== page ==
Yuscarán   is the capital of the El Paraíso department of Honduras, located 65 kilometers from Tegucigalpa.

This quaint village was a major mining center in the 18th and 19th centuries, first for the Spanish Crown and later for U.S. mining companies.

The same topography that produced rich veins of precious metal also gives the town its spectacular mountain scenery and its windy cobblestone roads.

The entire village was declared a national monument by the Honduran government in 1979. Today more than 200 colonial homes remain, paying tribute to Yuscaran’s historic past.

The mountain of Montserrat towers over the town to the southeast. This biological reserve is also the main source of water for the area, the same pure water that the villagers use to produce the famous Yuscaran-brand sugar cane alcohol known as “burning water” (aguardiente, or simply guaro). 

Ancient rock paintings can be found in the nearby communities of Orealí and Oropolí.

The municipality of Yuscarán was founded in 1730. After gold, silver and other precious metals were found in its foothills in 1746, Spanish mining companies flooded the area and Spaniards settled the town.

Thus, Yuscarán was constructed in the traditional colonial style of 18th century Spain.

Years of exploitation by the Spanish and later by North American mining companies followed, bringing both advantages and disadvantages.

At its height, Yuscarán was a wealthy mining own and home to some of Honduras’s most influential families. It was one of the first places in Honduras to get electricity in 1898- even before Tegucigalpa.

Because of its importance, it was declared the capital of the El Paraíso Department in 1869. However, after the mining stopped, most of the foreigners supporting Yuscarán abandoned the town, taking their money and possessions with them.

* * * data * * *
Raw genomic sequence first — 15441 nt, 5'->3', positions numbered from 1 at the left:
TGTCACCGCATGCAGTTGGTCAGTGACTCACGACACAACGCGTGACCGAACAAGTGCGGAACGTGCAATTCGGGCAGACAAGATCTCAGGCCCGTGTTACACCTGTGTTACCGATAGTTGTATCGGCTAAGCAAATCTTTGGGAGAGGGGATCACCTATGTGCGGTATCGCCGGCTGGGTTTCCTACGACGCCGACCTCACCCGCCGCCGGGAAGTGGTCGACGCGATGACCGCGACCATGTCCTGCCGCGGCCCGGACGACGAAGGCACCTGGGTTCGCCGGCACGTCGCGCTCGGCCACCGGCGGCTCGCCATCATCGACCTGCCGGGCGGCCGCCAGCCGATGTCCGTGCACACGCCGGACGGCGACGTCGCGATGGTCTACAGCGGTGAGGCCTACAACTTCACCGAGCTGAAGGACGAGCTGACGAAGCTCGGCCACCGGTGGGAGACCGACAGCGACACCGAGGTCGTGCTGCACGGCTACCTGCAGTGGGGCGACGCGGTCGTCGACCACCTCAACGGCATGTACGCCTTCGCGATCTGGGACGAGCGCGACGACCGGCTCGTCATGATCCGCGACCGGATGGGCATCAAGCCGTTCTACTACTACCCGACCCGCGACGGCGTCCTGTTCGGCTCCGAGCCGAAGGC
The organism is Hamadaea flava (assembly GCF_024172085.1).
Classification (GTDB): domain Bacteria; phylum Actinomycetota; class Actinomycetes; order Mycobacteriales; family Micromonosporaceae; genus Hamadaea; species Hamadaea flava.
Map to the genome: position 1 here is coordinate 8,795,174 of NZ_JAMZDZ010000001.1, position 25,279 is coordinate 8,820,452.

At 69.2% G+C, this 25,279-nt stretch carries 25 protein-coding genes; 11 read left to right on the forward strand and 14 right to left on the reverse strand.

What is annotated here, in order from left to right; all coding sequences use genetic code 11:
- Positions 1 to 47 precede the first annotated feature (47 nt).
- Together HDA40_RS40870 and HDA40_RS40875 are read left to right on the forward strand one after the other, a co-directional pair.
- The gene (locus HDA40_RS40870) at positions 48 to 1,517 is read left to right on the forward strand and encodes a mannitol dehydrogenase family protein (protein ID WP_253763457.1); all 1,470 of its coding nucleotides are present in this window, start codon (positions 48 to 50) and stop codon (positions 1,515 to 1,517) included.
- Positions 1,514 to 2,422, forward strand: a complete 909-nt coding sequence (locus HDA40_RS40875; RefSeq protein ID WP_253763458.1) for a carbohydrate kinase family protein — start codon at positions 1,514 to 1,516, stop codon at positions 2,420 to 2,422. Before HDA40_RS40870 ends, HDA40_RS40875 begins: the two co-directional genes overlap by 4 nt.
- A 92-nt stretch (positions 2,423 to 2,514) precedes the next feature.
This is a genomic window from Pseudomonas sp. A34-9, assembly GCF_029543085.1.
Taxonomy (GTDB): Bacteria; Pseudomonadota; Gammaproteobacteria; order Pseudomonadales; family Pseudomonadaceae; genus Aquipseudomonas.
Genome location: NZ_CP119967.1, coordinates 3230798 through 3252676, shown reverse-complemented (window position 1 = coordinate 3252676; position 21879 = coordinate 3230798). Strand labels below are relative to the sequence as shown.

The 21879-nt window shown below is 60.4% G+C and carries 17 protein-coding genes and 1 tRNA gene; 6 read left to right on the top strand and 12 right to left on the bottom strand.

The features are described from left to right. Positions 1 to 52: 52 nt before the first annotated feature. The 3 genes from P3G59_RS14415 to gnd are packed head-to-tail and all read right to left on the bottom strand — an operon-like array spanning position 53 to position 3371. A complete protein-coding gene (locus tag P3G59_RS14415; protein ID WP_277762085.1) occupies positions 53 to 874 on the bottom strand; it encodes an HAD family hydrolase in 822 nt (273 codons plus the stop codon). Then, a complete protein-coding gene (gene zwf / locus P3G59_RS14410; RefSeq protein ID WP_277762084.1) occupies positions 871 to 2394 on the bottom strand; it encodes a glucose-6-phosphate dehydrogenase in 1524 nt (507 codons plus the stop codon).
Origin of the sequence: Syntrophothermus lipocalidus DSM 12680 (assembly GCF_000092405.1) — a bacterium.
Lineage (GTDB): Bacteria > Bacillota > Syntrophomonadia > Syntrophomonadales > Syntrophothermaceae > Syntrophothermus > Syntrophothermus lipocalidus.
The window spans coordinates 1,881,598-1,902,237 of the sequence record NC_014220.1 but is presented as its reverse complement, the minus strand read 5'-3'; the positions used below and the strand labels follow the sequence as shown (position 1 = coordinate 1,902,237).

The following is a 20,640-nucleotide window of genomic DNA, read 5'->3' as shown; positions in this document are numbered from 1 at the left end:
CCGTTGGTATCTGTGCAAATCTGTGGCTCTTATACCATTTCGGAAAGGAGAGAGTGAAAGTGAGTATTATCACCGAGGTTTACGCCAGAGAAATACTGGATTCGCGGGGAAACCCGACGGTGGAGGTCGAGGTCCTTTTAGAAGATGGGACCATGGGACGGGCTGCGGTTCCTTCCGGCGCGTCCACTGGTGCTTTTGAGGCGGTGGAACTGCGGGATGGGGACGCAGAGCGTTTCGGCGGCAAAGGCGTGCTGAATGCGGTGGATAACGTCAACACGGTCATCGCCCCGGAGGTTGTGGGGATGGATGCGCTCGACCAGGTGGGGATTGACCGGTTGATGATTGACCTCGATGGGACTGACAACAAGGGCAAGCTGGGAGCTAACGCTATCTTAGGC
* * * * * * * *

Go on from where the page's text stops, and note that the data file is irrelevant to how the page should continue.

Although it is said that there are still rich deposits of precious metals in Yuscarán, they have not been extracted for two main reasons.

First, because the deposits are not asily accessible without much investment, man power, and machinery. Second, because the metals are located in the biological reserve, an area that is now protected.

With the decline of the mining industry came the rise of another industry, from which Yuscarán gets its present day fame: the fabrication of aguardiente, or guaro.

The Yuscarán factory, also called the Distileria El Buen Gusto, was founded in 1939. To this day it is the town’s largest employer, employing about 150 people at any given time. “Yuscarán” brand aguardiente is the number one selling aguardiente in Honduras and can be bought across the nation.

Great lengths have been taken to preserve Yuscarán’s traditional colonial-style architecture and cobblestone streets. In 1979 Yuscarán was declared a National Monument. In its center there are more than 200 colonial homes.

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